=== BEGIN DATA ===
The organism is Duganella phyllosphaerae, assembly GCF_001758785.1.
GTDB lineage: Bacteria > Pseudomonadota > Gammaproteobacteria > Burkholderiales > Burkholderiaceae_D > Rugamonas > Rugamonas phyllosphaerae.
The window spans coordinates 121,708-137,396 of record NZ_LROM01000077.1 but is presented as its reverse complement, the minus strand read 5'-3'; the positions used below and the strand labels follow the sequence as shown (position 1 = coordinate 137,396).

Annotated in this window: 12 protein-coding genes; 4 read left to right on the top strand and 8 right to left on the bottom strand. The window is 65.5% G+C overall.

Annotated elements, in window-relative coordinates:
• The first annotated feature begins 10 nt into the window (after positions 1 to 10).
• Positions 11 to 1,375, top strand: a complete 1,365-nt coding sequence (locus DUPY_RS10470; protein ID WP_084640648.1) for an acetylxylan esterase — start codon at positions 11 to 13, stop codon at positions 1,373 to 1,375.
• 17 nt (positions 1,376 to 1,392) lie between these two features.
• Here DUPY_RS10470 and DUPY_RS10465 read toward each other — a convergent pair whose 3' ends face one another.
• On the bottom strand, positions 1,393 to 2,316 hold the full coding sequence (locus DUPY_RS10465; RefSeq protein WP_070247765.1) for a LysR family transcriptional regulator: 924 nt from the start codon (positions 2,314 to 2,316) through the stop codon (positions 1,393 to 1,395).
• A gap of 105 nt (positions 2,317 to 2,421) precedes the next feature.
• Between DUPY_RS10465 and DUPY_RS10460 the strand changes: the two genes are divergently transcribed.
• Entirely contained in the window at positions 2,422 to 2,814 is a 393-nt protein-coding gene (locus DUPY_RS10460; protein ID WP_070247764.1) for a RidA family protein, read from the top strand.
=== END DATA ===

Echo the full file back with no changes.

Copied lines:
The organism is Duganella phyllosphaerae, assembly GCF_001758785.1.
GTDB lineage: Bacteria > Pseudomonadota > Gammaproteobacteria > Burkholderiales > Burkholderiaceae_D > Rugamonas > Rugamonas phyllosphaerae.
The window spans coordinates 121,708-137,396 of record NZ_LROM01000077.1 but is presented as its reverse complement, the minus strand read 5'-3'; the positions used below and the strand labels follow the sequence as shown (position 1 = coordinate 137,396).

Annotated in this window: 12 protein-coding genes; 4 read left to right on the top strand and 8 right to left on the bottom strand. The window is 65.5% G+C overall.

Annotated elements, in window-relative coordinates:
• The first annotated feature begins 10 nt into the window (after positions 1 to 10).
• Positions 11 to 1,375, top strand: a complete 1,365-nt coding sequence (locus DUPY_RS10470; protein ID WP_084640648.1) for an acetylxylan esterase — start codon at positions 11 to 13, stop codon at positions 1,373 to 1,375.
• 17 nt (positions 1,376 to 1,392) lie between these two features.
• Here DUPY_RS10470 and DUPY_RS10465 read toward each other — a convergent pair whose 3' ends face one another.
• On the bottom strand, positions 1,393 to 2,316 hold the full coding sequence (locus DUPY_RS10465; RefSeq protein WP_070247765.1) for a LysR family transcriptional regulator: 924 nt from the start codon (positions 2,314 to 2,316) through the stop codon (positions 1,393 to 1,395).
• A gap of 105 nt (positions 2,317 to 2,421) precedes the next feature.
• Between DUPY_RS10465 and DUPY_RS10460 the strand changes: the two genes are divergently transcribed.
• Entirely contained in the window at positions 2,422 to 2,814 is a 393-nt protein-coding gene (locus DUPY_RS10460; protein ID WP_070247764.1) for a RidA family protein, read from the top strand.